We must recognize that the coal industry is dying slowly. As coal is mined, no more grows to' take its place. Sooner or later, we shall be obliged to find substitute fuels. The right honorable member for Cowper (Sir Earle Page) suggested some of them, and I have indicated action that should be taken in South Australia and Victoria. It can be done, and should be done, because it will help to solve the. coal problems of those States.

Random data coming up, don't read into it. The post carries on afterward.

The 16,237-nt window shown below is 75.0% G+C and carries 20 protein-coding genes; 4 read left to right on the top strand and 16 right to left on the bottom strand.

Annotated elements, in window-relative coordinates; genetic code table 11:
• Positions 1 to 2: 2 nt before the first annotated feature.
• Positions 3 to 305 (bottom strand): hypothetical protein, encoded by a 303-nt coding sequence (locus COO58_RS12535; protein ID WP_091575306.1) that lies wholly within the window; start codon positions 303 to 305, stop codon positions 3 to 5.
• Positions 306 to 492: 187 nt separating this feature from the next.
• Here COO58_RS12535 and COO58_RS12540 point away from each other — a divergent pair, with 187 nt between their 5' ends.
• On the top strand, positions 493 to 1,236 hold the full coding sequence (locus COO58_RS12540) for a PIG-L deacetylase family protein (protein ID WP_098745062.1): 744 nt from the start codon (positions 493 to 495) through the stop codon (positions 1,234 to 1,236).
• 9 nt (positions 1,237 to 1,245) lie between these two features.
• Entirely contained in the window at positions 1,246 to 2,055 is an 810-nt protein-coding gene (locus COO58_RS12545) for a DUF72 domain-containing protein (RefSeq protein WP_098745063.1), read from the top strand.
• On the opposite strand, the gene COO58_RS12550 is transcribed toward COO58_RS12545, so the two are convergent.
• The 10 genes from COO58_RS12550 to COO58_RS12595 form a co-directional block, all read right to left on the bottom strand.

The speech of the honorable member for Balaclava (Mr. White) was in opposi tion to organized unionism in Australia. The honorable gentleman does not like the workers to organize into unions. He hates the very name of organized trade unionism. Most of his contribution to the debate was devoted to a description ,of the work of " scabs " in a certain mine in New South Wales during a strike in 1929. From his remarks, the honorable .member appeared to be very proud of the fact that he went down the mine among the " scabs " and hewed coal. That' describes his outlook towards" the whole of the working class of Australia. He is violently opposed to unionism in any form, and he will Sup- port any .type of person who will attempt to break down unionism in Australia. I mention that matter because the honorable gentleman has, on many occasions, attacked the coal-miners and members of" other unions. To-day, he came out into the open with a straight-out advocacy of support for " scabs " as against organized unionists. That is a disgraceful state of affairs, I know, in an enlightened country like Australia, but 1he honorable member cannot grow out of the prejudices that he has held against the workers for so many years.